Pretty nifty. I like the story behind the mission, and the description of the items. Of course, me being me, I tend to try to twist things... Yes, the Brotherhood is a noble group, and by the nature of the group they're all paragons of goodness. But Val has a point; the Holy Panoply turning up is a harbringer of the Final Days; presumably so the Pristine Champion can wear it in the Final Battle. They might not have thought about it... but this group could technically be considered an apocalypse cult. And yes, the messenger that gave Hardimus was from the Upper Realms, but it was on behalf of The Lord of Battles.
Well written! An order of paladins with another purpose besides being good; goodness being a way and not only a goal.
Having to achieve goodness before you can even attempt your goal is better than being able to lie to yourself about how good you are. Go to Comment
Iiiiiiinteresting. As I'm beginning to see more and more, it's not the basic core of a submission that matters, it's the presentation and the fluff that make it a good one. Nice work Wulf. Go to Comment
A well-detailed order, complete with a holy grail dingus! Really, its the details that seperate it from similar orders. Good work!
As to the Helm: If I understand correctly, I have a question...What if someone wishes to believe, but has natural, subconcious doubts..lets say for example, a young, new member of the Brotherhood. How will that person see the helm? Go to Comment
Updated: I corrected a few typos and eliminated a couple of small errors. (Such as listing criminals among the occupations held by the society's members: While they may have a few members who have fallen into criminal ways, they would be very reluctant to bring such people into their organization. The Brotherhood's members would be more likely to be branded as criminals only in those lands lost to evil customs, where they would quietly strive to overthrow the corruption darkening the land.) Go to Comment
The helm and the plumes reward the faithful, even if they have some doubts. Those who just pay lip service to the Brotherhood's purpose and beliefs are the ones who will fail to recognize them.
"Is this person trying to be faithful to the Quest?" is the question. Someone who has become cynical or who has decided that the quest is not real will not truly see the helm or the plumes. On the other hand, someone who is struggling with doubt, but is earnestly trying to find the truth, will perceive the items as they are. There's more than one reason that the Outer Order is called the Searchers. Go to Comment
His worshippers think the Lord of Battles is good...
I pictured them as a group that tries to embody all that is good and noble, but vulnerable to many of the same excesses that plagued other medieval religious groups. Their status as a "secret order" could lead them to being hunted as heretics, or they could decide that they have the right to judge and eliminate members of their church who fail to uphold the standards they support.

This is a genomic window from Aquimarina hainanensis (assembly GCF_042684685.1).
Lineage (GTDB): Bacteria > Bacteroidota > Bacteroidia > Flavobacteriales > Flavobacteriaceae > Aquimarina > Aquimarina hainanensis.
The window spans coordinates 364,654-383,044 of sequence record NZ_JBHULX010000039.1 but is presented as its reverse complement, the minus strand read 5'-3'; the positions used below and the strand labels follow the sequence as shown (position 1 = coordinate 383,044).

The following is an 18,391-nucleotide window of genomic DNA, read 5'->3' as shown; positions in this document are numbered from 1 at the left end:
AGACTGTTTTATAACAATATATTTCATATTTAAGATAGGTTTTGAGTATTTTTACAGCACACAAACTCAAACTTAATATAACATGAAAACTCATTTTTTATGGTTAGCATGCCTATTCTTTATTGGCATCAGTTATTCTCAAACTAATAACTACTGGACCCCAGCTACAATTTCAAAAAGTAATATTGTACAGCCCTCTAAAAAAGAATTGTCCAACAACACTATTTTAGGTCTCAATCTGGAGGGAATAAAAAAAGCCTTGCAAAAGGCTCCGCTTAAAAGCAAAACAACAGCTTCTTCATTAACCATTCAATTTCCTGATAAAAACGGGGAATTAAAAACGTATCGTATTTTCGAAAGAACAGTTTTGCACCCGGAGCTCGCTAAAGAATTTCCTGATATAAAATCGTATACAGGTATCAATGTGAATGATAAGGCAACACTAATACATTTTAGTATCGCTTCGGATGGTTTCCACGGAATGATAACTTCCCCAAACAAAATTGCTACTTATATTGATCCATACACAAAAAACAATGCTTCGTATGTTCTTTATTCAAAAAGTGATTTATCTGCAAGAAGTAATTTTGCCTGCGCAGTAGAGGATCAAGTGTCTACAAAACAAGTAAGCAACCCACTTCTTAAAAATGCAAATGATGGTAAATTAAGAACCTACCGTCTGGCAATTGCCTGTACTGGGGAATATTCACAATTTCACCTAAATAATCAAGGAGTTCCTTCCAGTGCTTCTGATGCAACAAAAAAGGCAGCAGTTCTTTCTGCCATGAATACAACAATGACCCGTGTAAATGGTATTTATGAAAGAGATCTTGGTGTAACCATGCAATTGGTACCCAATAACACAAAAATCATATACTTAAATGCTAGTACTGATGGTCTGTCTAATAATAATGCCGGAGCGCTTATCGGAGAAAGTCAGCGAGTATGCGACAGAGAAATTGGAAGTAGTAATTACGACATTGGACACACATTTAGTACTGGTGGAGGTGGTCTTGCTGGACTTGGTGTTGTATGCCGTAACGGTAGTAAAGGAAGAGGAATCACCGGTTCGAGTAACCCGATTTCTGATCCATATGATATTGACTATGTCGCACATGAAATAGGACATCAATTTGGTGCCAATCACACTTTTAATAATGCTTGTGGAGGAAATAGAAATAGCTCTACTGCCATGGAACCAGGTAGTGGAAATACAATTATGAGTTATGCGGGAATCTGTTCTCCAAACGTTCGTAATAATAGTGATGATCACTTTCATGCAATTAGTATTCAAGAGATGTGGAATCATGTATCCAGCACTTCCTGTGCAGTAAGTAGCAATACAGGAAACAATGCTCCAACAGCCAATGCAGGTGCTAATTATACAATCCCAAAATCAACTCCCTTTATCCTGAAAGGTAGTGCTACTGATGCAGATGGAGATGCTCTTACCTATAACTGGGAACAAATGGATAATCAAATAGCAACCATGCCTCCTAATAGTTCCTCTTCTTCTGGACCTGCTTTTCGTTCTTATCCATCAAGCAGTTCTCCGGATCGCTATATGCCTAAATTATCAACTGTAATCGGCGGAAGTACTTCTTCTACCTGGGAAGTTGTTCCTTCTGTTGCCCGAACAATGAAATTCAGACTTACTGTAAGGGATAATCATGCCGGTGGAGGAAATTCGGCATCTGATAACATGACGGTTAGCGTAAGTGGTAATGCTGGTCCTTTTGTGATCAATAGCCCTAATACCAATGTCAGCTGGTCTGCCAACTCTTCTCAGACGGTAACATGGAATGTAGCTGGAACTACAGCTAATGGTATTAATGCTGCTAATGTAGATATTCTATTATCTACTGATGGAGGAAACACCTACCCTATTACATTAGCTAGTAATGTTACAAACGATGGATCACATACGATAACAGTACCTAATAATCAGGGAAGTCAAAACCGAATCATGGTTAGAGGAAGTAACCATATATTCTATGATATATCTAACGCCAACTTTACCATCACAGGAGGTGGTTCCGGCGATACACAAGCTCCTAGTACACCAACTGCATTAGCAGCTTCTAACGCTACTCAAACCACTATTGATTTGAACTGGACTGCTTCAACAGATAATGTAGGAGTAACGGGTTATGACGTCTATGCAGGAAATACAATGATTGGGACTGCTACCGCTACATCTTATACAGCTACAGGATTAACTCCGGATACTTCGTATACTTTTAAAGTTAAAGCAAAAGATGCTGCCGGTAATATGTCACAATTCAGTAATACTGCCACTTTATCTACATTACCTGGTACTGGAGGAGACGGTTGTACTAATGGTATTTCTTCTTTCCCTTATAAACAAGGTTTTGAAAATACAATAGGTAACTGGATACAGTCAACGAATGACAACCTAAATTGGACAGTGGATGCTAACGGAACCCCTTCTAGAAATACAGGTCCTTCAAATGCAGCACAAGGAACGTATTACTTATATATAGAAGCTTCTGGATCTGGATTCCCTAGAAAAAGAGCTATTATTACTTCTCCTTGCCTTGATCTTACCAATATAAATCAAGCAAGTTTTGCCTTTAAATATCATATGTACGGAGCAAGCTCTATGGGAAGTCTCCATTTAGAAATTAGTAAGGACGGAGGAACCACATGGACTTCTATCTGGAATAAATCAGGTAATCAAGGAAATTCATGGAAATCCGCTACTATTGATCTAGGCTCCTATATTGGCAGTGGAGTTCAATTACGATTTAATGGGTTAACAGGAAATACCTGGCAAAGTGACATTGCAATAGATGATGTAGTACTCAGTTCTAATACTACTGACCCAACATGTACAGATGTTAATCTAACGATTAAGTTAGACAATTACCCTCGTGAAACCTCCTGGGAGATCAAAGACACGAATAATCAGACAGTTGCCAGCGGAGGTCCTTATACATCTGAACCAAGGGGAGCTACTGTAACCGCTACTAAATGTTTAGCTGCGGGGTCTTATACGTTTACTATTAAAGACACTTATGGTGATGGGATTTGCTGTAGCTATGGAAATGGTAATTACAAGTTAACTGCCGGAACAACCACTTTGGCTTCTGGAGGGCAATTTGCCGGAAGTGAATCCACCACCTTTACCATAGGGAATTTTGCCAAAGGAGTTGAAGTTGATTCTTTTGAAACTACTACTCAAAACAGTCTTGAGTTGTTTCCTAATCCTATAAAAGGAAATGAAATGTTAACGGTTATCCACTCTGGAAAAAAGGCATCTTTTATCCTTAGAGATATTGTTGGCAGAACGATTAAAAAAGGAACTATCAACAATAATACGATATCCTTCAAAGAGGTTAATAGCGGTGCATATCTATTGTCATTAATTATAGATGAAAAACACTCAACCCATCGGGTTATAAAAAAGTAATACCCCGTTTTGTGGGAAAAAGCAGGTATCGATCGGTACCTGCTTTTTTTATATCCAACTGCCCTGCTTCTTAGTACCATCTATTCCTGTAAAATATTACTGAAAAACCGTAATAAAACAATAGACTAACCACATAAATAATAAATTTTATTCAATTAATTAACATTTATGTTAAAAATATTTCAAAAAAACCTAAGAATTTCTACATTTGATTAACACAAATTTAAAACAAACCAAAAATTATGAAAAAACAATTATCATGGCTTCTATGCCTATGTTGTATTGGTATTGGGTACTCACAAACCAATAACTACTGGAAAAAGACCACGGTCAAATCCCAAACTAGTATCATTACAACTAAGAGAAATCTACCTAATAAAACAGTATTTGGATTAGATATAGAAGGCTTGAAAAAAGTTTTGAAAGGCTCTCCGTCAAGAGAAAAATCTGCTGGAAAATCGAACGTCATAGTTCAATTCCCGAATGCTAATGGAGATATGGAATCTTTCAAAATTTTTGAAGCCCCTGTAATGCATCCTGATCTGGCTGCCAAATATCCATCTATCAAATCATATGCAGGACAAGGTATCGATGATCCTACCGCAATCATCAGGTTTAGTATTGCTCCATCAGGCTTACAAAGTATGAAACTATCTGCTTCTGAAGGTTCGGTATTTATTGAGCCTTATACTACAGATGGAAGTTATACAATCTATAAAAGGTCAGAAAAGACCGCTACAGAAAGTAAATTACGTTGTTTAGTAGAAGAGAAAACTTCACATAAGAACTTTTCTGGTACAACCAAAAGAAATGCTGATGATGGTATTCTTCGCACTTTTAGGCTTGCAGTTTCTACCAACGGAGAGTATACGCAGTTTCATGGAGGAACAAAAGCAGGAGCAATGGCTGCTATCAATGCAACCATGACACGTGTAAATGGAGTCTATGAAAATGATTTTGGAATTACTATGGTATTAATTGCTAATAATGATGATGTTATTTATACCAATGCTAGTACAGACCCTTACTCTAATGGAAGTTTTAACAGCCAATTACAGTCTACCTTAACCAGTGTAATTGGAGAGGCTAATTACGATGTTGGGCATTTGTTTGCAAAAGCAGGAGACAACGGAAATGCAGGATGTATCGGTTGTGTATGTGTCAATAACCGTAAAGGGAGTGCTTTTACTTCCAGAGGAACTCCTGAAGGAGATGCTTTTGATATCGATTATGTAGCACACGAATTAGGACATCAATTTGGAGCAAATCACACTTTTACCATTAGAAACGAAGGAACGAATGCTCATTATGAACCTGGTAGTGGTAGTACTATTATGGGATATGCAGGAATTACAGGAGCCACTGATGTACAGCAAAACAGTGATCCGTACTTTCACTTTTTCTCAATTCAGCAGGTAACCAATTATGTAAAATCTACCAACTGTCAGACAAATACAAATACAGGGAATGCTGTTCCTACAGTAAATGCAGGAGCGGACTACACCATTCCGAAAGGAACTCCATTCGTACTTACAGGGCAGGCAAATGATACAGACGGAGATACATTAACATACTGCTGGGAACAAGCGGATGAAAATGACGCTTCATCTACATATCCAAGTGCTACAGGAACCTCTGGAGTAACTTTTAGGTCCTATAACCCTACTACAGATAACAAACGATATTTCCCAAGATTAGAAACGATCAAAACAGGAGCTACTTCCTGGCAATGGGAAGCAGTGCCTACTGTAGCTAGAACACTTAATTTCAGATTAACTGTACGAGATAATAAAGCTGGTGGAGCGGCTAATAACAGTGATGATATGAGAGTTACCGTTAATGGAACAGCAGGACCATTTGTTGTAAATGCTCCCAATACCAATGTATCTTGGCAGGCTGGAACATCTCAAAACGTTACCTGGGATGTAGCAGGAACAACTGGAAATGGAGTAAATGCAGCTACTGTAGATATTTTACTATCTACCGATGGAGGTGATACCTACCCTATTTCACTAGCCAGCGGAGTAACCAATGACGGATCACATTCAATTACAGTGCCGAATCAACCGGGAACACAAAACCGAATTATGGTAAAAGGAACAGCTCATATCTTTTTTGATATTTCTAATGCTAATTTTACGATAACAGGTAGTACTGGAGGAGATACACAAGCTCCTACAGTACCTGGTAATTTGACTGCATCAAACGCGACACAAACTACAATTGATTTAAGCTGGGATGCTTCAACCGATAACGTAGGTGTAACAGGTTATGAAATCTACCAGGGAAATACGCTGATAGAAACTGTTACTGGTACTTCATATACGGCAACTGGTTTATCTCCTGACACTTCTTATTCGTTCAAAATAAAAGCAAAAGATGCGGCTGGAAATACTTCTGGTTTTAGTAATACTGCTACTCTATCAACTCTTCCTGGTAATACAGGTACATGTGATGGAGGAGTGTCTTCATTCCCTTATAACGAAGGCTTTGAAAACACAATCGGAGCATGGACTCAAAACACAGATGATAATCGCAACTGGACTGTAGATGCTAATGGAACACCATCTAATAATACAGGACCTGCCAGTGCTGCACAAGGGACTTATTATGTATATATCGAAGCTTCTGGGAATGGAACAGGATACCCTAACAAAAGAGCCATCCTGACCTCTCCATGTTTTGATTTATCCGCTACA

Just because someone is basically good, doesn't mean that other "good" folks won't come into conflict with them. Go to Comment
What is not to like about an original saint, one the people would truly recognize as their own. One has to wonder about those relics, and how many of them have actual power... what about his staff with the jingling bells, or his worn shoes...
...yes, there is a bit of strange melancholy, besides the humour, in those swine posts. :) Go to Comment
there is just something about pigs and fantasy (and horror)...
did I mention that I love a good, realistic saint? Yandrick is original, and begs to be added to a campaign. As others have mentioned, nice mix of humor and, hmmm, dare I say...a bit of angst. And of course, the obligatory 'weird' relics!
The city of Nausopol is built on stilts. Lots of very sturdy stilts and butresses, of course, because it rises about five hundred feet from the ocean. Even the most terrific of storms is only heard in the city as a distant cacophony of blasts as waves strike the solid stonework fathoms below. It has never been attacked because of its isolation and impregnability.
It's not a place for the faint-hearted: vertigo and sea-sickness are not desirable traits. But when you are standing in the middle of the city there is no way you could tell that you were standing above an ocean, separated only by a gulf of air and a few stones.
A thousand steps lead down from Nausopol to the floating docks. These docks are pitch-coated wooden and can be raised by winches during squalls. Trade with other cities and countries is good: Nausopol is built over a sunken atoll whose minerals are still mined by divers, and it was from this that it originally derived its wealth.
But the principal method of getting to and from the city is by riding the giant sea-eagles which have been captured and bred for that very reason.